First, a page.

The official and national language of Sao Tome and Principe is Portuguese. The country was an overseas colony of the Portuguese Empire from 1470-1975 and thus, the language was used by most, if not all residents during this time. After independence, the language has remained the main method of communication in the country due to the previous 300 years of ingrained use. Other African countries that speak Portuguese include Angola, Cape Verde, Equatorial-Guinea, Guinea-Bissau, and Mozambique.
Approximately 98% of residents speak Portuguese and many different ethnic groups share the language as their native tongue. This number includes the Portuguese-Creole variants that have naturally evolved over time. In 1992, the five African countries that speak Portuguese formed the African Countries of Portuguese Official Language (PALOP) organization that seeks to promote the language, culture and cooperation of Portugal and Brazil in Africa.
Portuguese is similar to Spanish in terms of pronunciation and the two tones of the language come in formal and informal. "Como vai?", a common phrase, means "how are you?" A correct response to this phrase is "mui-to bem", which translates as "very good". Although there are quite a few local Creole variants of Portuguese, they are mutually communicable with one another.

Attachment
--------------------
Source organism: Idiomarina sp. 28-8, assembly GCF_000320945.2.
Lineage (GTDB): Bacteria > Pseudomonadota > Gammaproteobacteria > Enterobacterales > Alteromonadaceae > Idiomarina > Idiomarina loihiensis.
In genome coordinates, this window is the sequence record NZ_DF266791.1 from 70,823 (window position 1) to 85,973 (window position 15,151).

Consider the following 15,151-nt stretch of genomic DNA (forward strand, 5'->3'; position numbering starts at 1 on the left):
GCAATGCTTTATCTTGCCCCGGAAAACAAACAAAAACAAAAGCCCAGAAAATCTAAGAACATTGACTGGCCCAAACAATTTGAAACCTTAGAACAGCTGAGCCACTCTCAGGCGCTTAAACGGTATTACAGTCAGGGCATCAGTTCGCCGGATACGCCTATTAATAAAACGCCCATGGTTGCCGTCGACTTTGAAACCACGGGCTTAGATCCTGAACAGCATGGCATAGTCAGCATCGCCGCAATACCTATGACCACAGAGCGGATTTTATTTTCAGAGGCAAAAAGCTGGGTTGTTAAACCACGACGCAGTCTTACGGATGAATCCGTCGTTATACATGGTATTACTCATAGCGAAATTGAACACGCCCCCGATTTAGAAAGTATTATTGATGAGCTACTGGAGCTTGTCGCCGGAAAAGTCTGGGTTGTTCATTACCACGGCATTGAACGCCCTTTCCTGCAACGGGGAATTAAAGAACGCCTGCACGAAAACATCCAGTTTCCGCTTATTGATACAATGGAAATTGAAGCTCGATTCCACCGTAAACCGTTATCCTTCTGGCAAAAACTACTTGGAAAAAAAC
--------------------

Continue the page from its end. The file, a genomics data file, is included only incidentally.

Angolar Creole, Cape Verdean Creole, English, Forro, French, and Principense are minority languages taught in schools across the country and many citizens speak multiple languages. The culture of Sao Tome and Principe is heavily influenced by the Portuguese colonial period as well as the African location of the nation. The main religion of the islands is the Roman Catholic Church which has close ties to the church in Portugal. There is also a small, but growing, Muslim community that understands basic Arabic phrases associated with Islam.
This page was last modified on May 1st, 2018